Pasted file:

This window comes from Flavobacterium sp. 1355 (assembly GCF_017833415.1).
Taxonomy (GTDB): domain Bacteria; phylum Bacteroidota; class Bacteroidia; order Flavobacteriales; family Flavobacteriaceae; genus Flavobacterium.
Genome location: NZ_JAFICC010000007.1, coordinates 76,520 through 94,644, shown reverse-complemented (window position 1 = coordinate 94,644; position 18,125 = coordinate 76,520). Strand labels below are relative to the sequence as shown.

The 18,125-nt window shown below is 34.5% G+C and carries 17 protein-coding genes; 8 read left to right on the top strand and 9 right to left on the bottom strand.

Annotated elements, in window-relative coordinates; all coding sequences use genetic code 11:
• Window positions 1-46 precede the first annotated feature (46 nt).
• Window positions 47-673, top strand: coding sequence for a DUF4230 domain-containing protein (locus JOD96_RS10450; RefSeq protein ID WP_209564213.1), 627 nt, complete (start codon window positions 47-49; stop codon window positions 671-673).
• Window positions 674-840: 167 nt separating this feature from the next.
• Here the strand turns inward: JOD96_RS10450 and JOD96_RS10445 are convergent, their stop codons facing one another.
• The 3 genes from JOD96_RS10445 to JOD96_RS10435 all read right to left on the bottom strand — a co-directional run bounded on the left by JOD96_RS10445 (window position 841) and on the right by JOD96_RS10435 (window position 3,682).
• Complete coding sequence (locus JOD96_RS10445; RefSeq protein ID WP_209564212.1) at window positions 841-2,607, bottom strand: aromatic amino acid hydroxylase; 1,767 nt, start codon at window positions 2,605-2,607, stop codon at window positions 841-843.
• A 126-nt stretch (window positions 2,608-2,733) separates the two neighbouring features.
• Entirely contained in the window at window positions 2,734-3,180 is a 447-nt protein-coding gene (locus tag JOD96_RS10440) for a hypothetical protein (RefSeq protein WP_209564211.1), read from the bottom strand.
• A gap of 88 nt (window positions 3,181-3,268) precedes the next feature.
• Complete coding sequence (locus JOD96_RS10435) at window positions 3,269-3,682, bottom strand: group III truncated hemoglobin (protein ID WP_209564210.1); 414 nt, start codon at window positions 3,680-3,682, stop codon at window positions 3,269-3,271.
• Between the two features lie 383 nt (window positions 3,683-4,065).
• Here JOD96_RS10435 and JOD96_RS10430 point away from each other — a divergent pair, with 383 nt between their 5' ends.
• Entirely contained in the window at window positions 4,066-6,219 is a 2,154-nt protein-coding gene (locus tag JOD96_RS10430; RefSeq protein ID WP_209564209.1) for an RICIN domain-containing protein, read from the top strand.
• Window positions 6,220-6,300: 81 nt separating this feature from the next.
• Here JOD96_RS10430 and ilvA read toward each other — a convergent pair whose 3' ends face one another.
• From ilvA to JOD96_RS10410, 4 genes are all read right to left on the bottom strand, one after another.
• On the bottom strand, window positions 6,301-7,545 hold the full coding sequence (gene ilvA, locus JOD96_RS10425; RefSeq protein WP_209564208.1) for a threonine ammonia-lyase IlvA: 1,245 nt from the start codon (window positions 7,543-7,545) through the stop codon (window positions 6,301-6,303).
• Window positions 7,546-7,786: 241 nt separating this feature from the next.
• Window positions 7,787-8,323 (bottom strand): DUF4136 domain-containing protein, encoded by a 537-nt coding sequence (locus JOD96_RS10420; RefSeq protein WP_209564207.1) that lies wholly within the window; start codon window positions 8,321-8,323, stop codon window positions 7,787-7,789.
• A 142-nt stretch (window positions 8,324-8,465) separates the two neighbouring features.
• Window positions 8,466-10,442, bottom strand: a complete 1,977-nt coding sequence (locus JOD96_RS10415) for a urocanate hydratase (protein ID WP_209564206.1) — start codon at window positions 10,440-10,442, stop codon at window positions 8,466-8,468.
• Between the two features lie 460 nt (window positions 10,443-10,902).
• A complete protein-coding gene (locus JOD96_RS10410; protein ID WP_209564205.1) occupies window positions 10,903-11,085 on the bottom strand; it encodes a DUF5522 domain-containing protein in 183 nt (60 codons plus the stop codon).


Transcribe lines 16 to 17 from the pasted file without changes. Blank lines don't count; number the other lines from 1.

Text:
• Between the two features lie 383 nt (window positions 3,683-4,065).
• Here JOD96_RS10435 and JOD96_RS10430 point away from each other — a divergent pair, with 383 nt between their 5' ends.